Nutritional stress affects the tsetse fly's immune gene expression
Faculty of Pharmaceutical, Biomedical and Veterinary Sciences. Pharmacy
Medical and veterinary entomology. - Oxford
, p. 195-201
University of Antwerp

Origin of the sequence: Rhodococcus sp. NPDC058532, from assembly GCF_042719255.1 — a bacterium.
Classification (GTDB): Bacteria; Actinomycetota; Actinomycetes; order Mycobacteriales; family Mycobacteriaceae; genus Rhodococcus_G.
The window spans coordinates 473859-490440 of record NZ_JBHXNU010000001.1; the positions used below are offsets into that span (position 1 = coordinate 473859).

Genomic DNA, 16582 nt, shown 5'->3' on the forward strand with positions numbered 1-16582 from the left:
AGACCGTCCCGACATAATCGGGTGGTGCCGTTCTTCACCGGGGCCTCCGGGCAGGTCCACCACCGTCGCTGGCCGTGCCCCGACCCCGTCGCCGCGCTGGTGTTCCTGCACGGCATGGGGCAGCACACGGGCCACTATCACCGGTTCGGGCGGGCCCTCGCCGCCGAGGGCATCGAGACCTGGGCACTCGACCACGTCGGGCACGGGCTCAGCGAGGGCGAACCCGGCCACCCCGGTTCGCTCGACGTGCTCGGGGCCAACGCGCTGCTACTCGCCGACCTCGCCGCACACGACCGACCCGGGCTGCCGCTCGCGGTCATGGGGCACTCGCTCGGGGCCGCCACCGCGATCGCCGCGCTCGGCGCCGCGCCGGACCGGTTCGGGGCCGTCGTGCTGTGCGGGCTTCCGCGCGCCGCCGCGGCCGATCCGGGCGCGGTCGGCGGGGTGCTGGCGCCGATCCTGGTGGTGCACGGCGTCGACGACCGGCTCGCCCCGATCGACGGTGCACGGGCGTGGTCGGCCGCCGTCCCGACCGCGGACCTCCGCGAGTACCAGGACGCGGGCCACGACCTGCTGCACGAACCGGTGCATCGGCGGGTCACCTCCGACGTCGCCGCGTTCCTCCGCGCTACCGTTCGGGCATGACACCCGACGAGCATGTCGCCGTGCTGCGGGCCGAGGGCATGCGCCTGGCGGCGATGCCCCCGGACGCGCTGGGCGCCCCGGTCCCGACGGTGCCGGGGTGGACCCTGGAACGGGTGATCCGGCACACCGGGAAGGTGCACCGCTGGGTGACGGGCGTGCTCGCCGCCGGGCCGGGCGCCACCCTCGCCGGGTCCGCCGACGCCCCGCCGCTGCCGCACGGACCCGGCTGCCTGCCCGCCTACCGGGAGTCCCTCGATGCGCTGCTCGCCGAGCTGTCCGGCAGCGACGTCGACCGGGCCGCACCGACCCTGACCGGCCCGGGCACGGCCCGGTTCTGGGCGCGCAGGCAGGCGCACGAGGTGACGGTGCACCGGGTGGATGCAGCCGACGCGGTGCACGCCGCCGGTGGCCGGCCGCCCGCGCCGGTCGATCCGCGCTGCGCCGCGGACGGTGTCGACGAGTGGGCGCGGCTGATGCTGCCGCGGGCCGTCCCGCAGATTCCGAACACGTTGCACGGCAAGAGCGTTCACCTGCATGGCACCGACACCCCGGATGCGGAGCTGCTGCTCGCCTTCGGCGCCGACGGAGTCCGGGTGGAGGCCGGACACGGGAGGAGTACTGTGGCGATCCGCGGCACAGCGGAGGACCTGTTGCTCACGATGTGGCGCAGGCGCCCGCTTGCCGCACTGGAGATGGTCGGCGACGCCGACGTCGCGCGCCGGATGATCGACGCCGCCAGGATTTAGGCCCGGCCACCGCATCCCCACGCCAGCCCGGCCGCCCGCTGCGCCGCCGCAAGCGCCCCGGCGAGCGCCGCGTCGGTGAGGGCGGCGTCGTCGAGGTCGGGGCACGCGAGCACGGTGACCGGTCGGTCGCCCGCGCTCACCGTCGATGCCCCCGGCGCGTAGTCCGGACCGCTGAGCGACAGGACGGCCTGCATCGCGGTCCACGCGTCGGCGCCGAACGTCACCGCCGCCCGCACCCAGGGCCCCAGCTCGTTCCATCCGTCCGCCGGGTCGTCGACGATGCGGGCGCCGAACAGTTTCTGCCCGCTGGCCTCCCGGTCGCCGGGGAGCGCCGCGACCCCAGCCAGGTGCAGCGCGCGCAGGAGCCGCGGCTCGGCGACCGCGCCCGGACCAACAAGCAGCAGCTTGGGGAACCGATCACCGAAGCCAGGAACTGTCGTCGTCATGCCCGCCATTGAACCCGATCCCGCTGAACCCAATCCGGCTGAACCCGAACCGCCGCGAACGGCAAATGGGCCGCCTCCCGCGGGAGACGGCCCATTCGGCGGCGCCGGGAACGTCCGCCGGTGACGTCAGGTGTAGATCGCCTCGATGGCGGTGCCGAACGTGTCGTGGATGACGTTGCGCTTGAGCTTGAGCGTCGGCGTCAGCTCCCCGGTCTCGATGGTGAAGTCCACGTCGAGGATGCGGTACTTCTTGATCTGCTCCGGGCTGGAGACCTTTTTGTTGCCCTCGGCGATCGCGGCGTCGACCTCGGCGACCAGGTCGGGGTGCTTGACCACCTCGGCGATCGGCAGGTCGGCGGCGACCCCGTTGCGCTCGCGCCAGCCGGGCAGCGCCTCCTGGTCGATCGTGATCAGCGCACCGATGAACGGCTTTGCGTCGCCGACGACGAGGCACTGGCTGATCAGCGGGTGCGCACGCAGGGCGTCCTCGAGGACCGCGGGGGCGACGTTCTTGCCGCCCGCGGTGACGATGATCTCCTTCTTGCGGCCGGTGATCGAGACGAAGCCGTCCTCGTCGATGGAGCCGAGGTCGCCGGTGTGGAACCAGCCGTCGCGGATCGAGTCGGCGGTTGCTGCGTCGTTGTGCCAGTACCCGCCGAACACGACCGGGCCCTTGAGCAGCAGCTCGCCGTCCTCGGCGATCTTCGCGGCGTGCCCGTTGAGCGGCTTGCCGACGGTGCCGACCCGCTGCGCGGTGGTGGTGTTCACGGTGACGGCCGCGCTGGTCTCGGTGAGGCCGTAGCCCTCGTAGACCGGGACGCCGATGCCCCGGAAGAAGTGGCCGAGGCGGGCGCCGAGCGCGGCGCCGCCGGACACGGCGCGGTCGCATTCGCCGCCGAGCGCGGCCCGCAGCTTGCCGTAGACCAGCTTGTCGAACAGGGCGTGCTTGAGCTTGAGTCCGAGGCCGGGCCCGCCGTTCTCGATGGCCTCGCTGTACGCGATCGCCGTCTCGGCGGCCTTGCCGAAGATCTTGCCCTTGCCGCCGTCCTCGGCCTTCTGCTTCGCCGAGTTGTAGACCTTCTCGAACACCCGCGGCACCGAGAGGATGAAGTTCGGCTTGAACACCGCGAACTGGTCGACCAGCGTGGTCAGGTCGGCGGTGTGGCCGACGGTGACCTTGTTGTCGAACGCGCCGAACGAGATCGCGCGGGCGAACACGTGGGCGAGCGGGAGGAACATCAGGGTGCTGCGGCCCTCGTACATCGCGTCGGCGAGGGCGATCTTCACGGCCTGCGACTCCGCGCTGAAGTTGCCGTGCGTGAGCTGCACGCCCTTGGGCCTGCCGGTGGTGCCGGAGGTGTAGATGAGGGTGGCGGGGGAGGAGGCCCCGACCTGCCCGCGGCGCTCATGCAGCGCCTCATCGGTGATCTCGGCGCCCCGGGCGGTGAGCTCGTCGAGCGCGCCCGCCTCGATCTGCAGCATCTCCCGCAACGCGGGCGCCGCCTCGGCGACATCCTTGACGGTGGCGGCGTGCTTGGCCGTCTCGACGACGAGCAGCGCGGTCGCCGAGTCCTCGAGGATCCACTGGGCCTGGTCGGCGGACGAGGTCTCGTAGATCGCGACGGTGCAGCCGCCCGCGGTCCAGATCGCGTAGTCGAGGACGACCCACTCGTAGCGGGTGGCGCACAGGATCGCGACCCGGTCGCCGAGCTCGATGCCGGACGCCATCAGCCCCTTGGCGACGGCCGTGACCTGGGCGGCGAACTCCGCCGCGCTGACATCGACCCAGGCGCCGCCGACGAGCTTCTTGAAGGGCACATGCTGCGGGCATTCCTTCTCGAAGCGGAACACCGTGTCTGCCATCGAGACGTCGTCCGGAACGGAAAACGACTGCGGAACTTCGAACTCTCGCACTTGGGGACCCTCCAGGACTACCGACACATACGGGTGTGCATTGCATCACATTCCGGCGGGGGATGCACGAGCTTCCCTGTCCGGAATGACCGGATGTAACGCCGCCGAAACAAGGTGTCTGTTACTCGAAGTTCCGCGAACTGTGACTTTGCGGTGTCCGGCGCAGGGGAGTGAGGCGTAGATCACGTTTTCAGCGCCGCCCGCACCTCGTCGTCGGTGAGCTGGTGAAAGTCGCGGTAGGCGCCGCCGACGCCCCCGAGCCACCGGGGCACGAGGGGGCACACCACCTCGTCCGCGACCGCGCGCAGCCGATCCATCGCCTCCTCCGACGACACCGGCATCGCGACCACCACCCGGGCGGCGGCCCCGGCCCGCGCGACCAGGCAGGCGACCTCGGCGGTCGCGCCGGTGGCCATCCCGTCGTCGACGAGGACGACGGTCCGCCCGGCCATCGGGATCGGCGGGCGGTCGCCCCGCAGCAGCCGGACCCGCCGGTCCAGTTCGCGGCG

Tsetse-transmitted trypanosomiasis poses a serious threat to human and animal health in sub-Saharan Africa. The majority of tsetse flies (Glossina spp.) in a natural population will not develop a mature infection of either Trypanosoma congolense or Trypanosoma brucei sp. because of refractoriness, a phenomenon that is affected by different factors, including the tsetse fly's immune defence. Starvation of tsetse flies significantly increases their susceptibility to the establishment of a trypanosome infection. This paper reports the effects of nutritional stress (starvation) on (a) uninduced baseline levels of gene expression of the antimicrobial peptides attacin, defensin and cecropin in the tsetse fly, and (b) levels of expression induced in response to bacterial (Escherichia coli) or trypanosomal challenge. In newly emerged, unfed tsetse flies, starvation significantly lowers baseline levels of antimicrobial peptide gene expression, especially for attacin and cecropin. In response to trypanosome challenge, only non-starved older flies showed a significant increase in antimicrobial peptide gene expression within 5 days of ingestion of a trypanosome-containing bloodmeal, especially with T. brucei bloodstream forms. These data suggest that a decreased expression of immune genes in newly hatched flies or a lack of immune responsiveness to trypanosomes in older flies, both occurring as a result of fly starvation, may be among the factors contributing to the increased susceptibility of nutritionally stressed tsetse flies to trypanosome infection.